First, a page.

“In Finland musicians aren’t really respected,” he explained. “In Los Angeles people are interested and respectful of the fact that you’re in a band, and there no one has heard our music. I love Helsinki and I love Finland, and the fact that I’m away from here for six months every year means that I never tire of the city. But I do wish we got more respect sometimes.”
But if kudos was in short supply on the home front, in international waters ears were being bent in HIM’s direction. As well as entering the German album charts at number one, Love Metal would (eventually) also find an audience in the United Kingdom. The song The Funeral Of Hearts provided the band with a bona fide Top 20 hit single. In the pages of Kerrang! magazine, Dave Everley wrote that “Love Metal isn’t so much an album title as a mission statement. It’s a largely confident, occasionally coquettish come-on from a band who know the ins and outs – not to mention the ups and down – of shagging. It is, in short, a shameless attempt to get you in bed.”
And it worked. Looked back on today, HIM’s fourth album heralded the arrival of a different kind of groove. They were a band who crooned and seduced rather than ranting and insisting on calling their audience “motherfuckers”. They had style and a little bit of class in their make-up. And in Ville Valo they had a frontman who took a relaxed approach to being a rockstar, and who in doing so only ratcheted up his undeniable star quality higher.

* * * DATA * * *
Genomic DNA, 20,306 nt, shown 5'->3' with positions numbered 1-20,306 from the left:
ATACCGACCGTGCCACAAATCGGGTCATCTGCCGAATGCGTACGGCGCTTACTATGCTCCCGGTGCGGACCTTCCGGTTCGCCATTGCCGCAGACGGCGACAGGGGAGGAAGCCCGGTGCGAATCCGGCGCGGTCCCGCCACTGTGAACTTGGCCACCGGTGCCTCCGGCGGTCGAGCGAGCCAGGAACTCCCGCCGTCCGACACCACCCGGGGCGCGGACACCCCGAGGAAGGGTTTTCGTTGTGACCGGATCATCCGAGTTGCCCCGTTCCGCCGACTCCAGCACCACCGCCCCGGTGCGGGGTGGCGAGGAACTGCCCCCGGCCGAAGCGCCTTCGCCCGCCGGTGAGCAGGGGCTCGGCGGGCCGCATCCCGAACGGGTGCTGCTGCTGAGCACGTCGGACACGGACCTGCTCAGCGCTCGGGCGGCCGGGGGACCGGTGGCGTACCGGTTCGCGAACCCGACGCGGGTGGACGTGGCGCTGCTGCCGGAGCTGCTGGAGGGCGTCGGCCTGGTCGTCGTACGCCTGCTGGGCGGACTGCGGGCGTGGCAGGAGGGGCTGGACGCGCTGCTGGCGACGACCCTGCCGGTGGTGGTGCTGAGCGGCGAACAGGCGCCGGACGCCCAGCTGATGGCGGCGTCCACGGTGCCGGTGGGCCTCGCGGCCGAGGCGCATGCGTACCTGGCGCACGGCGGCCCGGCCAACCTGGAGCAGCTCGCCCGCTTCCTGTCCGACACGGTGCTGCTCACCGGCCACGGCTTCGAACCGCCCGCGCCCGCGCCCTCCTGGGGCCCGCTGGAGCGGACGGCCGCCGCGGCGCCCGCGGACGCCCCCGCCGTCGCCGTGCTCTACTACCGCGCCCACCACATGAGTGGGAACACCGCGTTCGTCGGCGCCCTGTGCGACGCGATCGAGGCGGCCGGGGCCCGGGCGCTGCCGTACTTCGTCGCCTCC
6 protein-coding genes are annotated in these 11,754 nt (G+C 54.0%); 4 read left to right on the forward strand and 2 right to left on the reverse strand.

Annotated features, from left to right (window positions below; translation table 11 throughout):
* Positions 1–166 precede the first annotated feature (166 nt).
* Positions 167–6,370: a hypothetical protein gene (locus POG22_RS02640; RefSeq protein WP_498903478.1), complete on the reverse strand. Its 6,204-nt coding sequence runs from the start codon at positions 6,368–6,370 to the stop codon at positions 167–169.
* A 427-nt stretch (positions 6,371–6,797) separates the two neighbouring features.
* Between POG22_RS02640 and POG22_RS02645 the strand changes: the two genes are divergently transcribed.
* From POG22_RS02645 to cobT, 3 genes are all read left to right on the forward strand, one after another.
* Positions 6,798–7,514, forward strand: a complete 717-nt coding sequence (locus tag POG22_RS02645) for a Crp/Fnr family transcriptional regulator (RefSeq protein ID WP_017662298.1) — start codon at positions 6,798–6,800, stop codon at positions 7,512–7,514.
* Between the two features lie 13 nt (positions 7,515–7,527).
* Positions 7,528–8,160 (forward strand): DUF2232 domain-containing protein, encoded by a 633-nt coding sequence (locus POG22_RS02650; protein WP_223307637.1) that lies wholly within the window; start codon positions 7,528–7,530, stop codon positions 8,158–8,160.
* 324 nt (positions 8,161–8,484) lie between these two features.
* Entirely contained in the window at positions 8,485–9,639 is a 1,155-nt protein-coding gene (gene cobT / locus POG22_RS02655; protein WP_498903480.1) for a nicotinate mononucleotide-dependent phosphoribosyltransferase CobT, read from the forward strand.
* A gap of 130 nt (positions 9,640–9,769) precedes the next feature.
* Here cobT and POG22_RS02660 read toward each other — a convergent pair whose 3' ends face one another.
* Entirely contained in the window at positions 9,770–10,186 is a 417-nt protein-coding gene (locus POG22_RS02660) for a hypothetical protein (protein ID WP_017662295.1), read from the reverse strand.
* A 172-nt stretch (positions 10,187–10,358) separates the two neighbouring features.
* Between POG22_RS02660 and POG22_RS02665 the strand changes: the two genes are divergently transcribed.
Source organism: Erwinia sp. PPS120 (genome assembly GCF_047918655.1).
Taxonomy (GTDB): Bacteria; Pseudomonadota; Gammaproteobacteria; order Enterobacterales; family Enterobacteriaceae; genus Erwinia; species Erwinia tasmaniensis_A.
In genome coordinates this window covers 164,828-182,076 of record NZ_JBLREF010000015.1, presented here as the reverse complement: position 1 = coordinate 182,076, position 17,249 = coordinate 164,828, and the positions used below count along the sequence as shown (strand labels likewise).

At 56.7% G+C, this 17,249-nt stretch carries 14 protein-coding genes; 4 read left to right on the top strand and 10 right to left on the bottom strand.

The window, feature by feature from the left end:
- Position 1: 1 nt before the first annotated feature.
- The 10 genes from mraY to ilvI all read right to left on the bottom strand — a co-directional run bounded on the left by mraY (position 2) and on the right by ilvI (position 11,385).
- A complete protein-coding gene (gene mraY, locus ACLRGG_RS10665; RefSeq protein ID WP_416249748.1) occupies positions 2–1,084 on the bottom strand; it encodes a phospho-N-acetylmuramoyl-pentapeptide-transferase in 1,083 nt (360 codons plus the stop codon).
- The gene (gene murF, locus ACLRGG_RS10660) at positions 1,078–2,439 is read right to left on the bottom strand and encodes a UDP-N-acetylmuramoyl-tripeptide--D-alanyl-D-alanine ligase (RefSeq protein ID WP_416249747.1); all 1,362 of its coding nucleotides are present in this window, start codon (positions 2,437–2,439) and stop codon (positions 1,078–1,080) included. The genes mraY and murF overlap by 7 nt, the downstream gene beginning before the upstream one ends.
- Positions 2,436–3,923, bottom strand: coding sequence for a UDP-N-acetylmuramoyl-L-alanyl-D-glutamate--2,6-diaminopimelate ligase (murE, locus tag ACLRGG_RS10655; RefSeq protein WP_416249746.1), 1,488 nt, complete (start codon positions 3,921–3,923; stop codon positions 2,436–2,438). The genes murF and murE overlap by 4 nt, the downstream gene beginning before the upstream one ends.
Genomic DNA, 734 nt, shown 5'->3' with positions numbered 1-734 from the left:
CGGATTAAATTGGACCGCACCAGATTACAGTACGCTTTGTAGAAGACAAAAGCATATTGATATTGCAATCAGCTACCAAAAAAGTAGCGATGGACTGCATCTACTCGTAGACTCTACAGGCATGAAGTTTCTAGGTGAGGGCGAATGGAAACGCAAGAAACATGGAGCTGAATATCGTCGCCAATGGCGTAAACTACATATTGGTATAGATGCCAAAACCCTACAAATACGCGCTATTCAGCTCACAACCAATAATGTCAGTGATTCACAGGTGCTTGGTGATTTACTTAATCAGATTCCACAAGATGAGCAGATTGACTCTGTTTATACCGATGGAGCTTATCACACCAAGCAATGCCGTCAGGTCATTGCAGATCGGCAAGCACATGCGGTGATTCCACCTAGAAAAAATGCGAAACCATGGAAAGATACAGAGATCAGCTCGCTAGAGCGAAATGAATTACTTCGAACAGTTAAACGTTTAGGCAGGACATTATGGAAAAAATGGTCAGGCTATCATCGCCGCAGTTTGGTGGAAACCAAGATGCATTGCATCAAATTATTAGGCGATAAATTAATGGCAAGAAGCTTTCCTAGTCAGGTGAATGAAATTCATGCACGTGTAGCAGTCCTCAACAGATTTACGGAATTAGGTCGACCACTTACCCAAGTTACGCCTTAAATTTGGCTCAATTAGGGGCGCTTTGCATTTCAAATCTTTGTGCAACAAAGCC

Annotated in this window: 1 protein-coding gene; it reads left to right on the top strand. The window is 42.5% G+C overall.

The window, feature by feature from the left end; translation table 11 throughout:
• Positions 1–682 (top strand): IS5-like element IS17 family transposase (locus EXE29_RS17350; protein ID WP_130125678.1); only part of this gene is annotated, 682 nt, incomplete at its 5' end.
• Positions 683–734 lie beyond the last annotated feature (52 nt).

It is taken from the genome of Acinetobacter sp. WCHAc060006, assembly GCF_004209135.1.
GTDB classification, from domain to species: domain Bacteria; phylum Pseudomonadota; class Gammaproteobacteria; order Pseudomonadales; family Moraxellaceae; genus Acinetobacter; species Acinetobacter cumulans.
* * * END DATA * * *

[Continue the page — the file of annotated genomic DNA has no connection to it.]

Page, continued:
“Most European rock music sucks,” he once said. “We’re just trying to fight back and prove that some Scandinavians can be good at what they do. But if you only have the money to buy one album right now, get Black Sabbath’s Black Sabbath. You can get around to buying Love Metal another time.”
Ville Valo: a most brilliant rockstar, and absolutely terrible salesman.